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About the Teleseminar
In most conversations among lawyers, there are subtle shadings of words, an emphasis placed on certain facts or a diminution of others, sometimes a concealment of intent or purpose. There is nothing necessarily wrong about any of this. Lawyers are required to zealously advocate for their clients’ interests, including in settlement and transactional negotiations. But that zeal sometimes creates tension with an attorney’s coordinate obligation to be honest. Promote your client’s interest, yes. Actively deceive, no. Between these principles are acres of gray space. This program will provide you with a real-world guide to ethically acceptable limits of puffery or misdirection in negotiations and where they tend to shade into unethical deception, including the role of silence versus affirmative statements, and negotiating in states where you are not licensed.
- Ethics principles applicable to attorney negotiations in settlements and transactions
- Acceptable levels of puffery and misdirection in negotiations versus outright deception
- Role of silence about the law, facts, errors or value versus affirmative statements
- Negotiating in jurisdictions where you are not licensed
- Statements about another state’s laws
- Negotiations with represented parties in a business setting
About the Speakers
Steven O. Weise is a partner in the Los Angeles office Proskauer Rose, LLP, where his practice encompasses all areas of commercial law. He has extensive experience in financings, particularly those secured by personal property. He also handles matters involving real property anti-deficiency laws, workouts, guarantees, sales of goods, letters of credit, commercial paper and checks, and investment securities. Mr. Weise formerly served as chair of the ABA Business Law Section. He has also served as a member of the Permanent Editorial Board of the UCC and as an Advisor to the UCC Code Article 9 Drafting Committee. Mr. Weise received his B.A. from Yale University and his J.D. from the University of California, Berkeley, Boalt Hall School of Law.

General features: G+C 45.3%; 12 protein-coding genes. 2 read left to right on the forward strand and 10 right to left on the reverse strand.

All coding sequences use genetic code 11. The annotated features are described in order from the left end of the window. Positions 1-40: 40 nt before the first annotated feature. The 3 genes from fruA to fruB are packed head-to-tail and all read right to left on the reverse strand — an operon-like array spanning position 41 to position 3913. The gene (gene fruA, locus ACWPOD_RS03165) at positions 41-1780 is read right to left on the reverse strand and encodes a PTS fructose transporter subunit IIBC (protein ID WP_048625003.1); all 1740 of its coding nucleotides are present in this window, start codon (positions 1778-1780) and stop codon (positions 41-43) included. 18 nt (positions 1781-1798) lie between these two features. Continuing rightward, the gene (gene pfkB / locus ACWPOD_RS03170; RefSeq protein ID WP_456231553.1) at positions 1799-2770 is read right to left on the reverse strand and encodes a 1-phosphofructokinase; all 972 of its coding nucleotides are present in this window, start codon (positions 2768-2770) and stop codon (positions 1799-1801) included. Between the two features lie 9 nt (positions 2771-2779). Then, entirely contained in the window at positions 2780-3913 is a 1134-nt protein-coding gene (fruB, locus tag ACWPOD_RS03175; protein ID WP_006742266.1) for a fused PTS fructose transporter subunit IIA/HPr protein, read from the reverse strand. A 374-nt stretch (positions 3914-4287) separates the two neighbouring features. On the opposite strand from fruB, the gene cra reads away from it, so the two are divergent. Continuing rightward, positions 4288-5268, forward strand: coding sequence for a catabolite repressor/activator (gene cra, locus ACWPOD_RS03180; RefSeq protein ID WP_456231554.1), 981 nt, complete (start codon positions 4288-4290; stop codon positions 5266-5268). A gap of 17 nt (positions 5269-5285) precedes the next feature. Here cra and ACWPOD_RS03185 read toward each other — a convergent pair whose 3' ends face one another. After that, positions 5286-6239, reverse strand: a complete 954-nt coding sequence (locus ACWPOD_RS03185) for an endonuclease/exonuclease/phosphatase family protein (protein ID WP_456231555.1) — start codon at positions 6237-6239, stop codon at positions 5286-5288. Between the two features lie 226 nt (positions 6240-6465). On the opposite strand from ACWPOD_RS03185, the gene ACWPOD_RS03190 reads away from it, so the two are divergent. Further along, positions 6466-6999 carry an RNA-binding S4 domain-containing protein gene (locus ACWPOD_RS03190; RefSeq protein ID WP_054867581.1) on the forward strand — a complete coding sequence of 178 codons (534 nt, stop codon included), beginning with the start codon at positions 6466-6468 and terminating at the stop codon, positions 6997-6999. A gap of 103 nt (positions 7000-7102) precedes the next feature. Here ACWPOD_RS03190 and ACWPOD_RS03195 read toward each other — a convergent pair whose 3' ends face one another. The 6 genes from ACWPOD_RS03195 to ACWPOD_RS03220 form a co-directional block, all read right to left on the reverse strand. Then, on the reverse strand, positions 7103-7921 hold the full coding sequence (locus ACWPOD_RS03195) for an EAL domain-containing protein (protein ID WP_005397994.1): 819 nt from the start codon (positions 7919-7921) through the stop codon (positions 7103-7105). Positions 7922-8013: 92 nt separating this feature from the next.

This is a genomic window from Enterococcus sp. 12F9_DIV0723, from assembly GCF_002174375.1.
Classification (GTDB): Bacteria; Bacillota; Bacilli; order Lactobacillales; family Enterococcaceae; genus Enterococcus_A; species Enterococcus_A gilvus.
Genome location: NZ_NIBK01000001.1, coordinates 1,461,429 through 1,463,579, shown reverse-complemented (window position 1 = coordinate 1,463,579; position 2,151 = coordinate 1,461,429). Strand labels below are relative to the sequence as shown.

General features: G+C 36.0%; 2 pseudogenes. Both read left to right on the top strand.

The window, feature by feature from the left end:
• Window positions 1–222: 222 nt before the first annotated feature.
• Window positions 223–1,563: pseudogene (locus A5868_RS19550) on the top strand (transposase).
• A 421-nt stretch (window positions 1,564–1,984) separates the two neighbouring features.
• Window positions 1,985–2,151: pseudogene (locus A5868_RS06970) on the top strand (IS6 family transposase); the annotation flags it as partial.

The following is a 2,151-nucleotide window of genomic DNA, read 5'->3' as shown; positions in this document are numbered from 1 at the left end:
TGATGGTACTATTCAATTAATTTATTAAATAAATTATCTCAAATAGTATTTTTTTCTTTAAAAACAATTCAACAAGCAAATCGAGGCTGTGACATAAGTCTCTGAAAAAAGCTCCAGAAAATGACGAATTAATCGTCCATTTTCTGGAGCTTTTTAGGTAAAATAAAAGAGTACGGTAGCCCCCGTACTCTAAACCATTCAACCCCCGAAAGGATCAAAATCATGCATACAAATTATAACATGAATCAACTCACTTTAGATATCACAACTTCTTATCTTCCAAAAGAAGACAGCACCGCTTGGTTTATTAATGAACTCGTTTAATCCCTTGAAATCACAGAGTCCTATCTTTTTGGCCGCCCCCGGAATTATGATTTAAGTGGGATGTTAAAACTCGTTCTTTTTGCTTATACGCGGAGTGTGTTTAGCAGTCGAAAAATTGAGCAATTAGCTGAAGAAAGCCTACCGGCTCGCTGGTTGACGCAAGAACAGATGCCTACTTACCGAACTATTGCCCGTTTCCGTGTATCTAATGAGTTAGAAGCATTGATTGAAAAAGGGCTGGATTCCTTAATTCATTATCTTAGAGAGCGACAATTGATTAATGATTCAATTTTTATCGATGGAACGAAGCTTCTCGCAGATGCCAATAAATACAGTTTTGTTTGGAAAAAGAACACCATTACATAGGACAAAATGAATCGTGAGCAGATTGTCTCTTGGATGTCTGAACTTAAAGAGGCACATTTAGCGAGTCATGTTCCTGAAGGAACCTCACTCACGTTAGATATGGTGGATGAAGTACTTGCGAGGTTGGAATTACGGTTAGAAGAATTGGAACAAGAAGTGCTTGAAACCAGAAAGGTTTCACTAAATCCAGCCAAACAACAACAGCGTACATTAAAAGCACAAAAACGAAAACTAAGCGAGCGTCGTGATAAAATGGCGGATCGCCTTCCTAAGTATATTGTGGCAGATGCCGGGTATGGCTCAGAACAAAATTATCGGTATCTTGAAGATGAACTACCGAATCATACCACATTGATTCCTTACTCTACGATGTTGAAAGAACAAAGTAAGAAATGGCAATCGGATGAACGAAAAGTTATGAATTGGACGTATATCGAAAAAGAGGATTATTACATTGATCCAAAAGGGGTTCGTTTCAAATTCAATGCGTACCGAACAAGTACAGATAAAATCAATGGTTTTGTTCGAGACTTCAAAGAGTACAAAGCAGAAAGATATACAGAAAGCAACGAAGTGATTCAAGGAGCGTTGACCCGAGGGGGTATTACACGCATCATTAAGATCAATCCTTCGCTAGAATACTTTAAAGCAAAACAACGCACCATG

Thomas E. Spahn is a partner in the McLean, Virginia office of McGuireWoods, LLP, where he has a broad complex commercial, business and securities litigation practice. He also has a substantial practice advising businesses on properly creating and preserving the attorney-client privilege and work product protections. For more than 20 years he has lectured extensively on legal ethics and professionalism and has written “The Attorney-Client Privilege and the Work Product Doctrine: A Practitioner’s Guide,” a 750 page treatise published by the Virginia Law Foundation. Mr. Spahn has served as member of the ABA Standing Committee on Ethics and Professional Responsibility and as a member of the Virginia State Bar's Legal Ethics Committee. He received his B.A., magna cum laude, from Yale University and his J.D. from Yale Law School.
Mandatory MCLE Credit Hours
This seminar qualifies for 1.0 MCLE Credit Hour, including up to 1.0 LEPR Credit Hour